AMD is fresh off the release of its 4th gen Ryzen 7000 CPUs, but it’s not resting on its laurels. As expected, AMD CEO Lisa Su has just unveiled the server side of its updated CPU lineup with the 4th Gen Epyc Genoa platform, which it claims is the “world’s best data center CPU.” These chips use the same Zen 4 core architecture as the new Ryzens, but they come with up to 96 cores on a single processor, along with other meaty upgrades like DDR5 memory and PCIe 5.0.
As it’s based on Zen 4, Genoa uses TSMC’s 5nm process node with up to 90 billion transistors. That advance offers twice the component density and at least 1.25x the performance of 7nm chips like the 3rd Gen Epyc. The Epyc 9004 family will have the cores grouped into as many as 12 Core Complex Dies (CCD), each with 32MB of L3 cache and 1 MB of L2 cache.
Unlike most CPUs in servers and desktops, AMD’s Epyc designs are fully integrated chiplets, also known as a system-on-a-chip. That means they have all the core components, like the memory and SATA controllers, integrated into the processor. This eliminates the need for a powerful chipset on the mainboard, lowering costs and improving efficiency compared to similar chips from Intel. The Epyc chip is a bit unusual in the way it implements these features. The I/O die (seen in the center of the chip below) uses a 6nm process technology, while the CCDs surrounding it are 5nm.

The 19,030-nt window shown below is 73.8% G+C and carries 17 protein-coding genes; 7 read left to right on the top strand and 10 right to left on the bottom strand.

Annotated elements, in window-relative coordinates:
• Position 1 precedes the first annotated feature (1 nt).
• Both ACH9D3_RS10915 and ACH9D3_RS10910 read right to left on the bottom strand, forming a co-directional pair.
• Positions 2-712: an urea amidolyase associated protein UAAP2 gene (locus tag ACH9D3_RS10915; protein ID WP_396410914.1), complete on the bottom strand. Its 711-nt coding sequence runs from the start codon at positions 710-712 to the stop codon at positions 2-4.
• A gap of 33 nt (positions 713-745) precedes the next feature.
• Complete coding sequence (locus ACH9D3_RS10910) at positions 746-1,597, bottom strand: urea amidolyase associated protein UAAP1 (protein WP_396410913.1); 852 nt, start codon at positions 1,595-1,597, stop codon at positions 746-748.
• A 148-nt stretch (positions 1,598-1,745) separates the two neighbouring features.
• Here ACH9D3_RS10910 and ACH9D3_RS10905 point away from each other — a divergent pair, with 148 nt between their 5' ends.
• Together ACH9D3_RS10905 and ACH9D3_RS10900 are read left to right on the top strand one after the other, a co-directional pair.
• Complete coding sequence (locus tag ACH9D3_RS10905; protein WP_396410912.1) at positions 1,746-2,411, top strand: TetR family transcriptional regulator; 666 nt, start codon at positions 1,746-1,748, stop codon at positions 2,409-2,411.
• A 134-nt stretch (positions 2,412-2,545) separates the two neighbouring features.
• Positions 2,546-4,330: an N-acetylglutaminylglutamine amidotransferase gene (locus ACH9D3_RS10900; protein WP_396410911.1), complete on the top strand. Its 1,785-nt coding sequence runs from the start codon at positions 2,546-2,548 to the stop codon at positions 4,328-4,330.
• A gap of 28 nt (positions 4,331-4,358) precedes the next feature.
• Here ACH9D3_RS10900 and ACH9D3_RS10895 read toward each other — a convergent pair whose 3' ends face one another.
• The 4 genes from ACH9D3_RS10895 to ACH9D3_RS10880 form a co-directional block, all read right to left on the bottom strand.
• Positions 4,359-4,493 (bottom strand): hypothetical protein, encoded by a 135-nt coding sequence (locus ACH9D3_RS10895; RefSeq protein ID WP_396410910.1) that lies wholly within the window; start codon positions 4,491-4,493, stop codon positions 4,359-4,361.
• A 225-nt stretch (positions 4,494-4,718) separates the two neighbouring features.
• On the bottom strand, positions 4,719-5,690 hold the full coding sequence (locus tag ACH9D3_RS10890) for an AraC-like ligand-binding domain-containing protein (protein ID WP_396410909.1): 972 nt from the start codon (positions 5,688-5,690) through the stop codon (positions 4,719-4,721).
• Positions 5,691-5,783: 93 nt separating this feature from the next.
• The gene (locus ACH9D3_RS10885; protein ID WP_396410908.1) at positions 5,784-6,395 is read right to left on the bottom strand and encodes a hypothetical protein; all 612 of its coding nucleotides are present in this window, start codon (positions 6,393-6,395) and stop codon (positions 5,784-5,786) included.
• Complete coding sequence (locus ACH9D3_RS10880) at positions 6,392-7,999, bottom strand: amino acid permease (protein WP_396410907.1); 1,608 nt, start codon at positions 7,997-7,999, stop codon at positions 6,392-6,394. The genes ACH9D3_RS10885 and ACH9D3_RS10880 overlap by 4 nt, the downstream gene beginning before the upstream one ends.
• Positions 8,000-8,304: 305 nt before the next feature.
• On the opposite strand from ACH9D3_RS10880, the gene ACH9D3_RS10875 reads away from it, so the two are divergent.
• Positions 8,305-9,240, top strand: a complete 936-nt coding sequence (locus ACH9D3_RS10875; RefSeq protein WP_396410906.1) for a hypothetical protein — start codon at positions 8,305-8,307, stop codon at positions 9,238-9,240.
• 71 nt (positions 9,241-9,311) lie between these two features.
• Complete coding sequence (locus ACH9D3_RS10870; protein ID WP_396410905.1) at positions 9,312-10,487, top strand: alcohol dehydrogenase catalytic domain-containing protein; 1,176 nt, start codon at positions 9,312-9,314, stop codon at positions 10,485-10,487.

AMD says boosting the core count is also a boon to efficiency. The top-end Genoa chip has 96 cores and 192 threads, whereas Intel’s latest Xeon Platinum CPU maxes out at 40 cores — AMD also says its Zen 3 cores are up to 55 percent faster than Intel’s cores. AMD claims businesses will be able to get by with a third as many servers in some applications if they use Epyc Genoa instead of Xeon.
AMD is claiming a significant lead in high-performance computing tasks compared with Intel’s latest Xeon chips. The company says the 4th Gen Epyc is 2.5 times faster at weather modeling and computational fluid dynamics, and 2.6 times faster at running the math on structural analysis. It also offers 3x better integer performance, which is important for cloud technologies. The move to PCIe 5.0 doubles I/O bandwidth compared to the last gen, and DDR5 allows for a big 2.3x boost in memory bandwidth. That’s important for keeping up with all those CPU cores.
Since these are not consumer-focused chips, AMD isn’t worried about an overly complicated product lineup. There are 18 variants of the Genoa chips, ranging from the 200-watt 9124 with a paltry 16 cores all the way up to the 360-watt 9654 with 96 cores. These chips will begin rolling out to partners in the coming weeks.